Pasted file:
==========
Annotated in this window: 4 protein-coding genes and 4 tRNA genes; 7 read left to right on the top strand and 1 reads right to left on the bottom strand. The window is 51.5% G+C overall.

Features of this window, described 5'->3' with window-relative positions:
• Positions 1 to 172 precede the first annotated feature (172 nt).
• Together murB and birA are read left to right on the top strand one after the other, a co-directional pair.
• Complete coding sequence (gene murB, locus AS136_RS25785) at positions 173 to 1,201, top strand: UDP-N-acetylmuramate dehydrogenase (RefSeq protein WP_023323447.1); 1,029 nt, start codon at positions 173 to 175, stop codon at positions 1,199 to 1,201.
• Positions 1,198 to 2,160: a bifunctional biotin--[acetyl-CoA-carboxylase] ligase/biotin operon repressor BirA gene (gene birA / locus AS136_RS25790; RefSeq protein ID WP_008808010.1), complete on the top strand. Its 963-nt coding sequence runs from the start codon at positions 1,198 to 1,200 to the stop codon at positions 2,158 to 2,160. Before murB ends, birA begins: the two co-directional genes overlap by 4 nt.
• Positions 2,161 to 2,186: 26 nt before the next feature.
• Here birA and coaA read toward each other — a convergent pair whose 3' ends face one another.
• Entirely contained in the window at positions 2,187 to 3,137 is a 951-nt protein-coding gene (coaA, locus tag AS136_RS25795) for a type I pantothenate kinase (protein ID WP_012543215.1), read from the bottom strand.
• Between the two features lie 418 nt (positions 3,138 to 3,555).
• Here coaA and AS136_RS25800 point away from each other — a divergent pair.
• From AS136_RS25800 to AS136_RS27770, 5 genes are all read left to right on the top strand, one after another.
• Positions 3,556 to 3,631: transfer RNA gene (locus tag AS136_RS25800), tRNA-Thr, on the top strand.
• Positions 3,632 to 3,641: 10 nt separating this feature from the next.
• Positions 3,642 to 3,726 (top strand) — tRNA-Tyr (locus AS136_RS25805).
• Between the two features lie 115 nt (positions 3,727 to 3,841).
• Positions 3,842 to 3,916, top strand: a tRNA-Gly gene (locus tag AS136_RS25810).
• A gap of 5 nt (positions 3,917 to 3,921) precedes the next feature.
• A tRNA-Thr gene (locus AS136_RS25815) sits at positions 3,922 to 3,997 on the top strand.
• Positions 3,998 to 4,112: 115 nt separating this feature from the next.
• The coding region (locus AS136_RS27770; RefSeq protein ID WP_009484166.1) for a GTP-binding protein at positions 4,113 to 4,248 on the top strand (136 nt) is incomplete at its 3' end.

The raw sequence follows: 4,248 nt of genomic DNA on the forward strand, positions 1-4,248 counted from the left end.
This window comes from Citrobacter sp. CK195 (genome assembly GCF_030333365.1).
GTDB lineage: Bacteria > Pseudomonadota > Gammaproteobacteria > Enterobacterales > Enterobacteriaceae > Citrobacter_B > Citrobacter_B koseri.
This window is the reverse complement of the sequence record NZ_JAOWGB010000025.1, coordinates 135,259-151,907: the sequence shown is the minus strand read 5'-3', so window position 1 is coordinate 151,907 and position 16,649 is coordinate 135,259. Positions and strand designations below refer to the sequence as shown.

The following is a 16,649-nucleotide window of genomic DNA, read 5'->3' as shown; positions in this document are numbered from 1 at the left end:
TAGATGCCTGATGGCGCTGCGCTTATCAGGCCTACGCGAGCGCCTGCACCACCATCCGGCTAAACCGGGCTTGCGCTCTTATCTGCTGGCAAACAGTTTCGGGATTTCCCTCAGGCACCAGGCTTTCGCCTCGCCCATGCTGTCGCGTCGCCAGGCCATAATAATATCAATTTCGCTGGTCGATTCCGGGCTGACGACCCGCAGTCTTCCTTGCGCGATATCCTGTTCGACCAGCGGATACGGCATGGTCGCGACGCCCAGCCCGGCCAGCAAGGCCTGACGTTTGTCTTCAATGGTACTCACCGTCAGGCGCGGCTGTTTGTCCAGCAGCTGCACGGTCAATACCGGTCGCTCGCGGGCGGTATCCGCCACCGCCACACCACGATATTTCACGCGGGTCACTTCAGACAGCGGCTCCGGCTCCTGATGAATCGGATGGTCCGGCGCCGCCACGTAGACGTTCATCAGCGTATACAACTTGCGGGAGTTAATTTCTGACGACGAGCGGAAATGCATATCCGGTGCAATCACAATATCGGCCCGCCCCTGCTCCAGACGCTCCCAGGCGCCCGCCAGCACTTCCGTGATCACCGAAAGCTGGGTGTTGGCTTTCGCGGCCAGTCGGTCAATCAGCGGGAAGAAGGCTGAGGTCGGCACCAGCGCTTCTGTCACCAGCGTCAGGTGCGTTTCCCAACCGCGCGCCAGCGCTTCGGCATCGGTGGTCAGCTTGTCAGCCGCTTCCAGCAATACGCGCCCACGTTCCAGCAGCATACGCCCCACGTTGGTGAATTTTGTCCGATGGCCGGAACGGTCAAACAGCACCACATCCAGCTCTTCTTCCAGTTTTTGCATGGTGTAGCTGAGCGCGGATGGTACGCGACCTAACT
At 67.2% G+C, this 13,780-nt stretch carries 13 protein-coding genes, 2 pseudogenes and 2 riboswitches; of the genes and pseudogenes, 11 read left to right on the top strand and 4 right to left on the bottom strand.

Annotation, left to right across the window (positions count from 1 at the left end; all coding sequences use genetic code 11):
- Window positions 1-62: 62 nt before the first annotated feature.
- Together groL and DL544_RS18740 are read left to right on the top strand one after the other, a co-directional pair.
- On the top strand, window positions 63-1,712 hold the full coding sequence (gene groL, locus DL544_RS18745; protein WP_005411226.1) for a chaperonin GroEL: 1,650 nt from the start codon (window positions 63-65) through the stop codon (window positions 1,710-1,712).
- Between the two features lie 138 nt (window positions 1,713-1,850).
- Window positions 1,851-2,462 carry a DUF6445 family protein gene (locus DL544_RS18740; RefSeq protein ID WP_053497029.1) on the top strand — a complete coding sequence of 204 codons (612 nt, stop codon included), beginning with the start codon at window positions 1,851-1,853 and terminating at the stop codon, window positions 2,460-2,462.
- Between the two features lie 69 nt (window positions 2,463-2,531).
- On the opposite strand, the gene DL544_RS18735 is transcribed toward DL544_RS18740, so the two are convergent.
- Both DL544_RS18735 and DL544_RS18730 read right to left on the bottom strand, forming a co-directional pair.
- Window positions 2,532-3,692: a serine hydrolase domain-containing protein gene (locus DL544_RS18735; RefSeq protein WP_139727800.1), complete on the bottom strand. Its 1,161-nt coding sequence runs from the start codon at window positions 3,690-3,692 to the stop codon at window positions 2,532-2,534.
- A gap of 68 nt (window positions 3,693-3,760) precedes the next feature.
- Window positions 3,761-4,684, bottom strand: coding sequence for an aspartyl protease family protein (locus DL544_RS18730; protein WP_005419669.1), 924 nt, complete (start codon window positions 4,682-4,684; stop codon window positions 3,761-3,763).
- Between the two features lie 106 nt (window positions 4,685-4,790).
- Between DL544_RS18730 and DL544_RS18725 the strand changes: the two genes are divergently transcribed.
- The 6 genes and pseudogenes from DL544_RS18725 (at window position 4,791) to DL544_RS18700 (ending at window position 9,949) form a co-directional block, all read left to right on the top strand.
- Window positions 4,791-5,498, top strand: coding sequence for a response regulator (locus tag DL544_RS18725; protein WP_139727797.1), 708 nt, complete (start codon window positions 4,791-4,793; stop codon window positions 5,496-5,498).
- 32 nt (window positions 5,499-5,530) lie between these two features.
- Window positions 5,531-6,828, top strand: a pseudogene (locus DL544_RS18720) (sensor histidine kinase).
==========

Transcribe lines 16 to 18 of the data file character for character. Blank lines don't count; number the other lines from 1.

• Between the two features lie 115 nt (positions 3,727 to 3,841).
• Positions 3,842 to 3,916, top strand: a tRNA-Gly gene (locus tag AS136_RS25810).
• A gap of 5 nt (positions 3,917 to 3,921) precedes the next feature.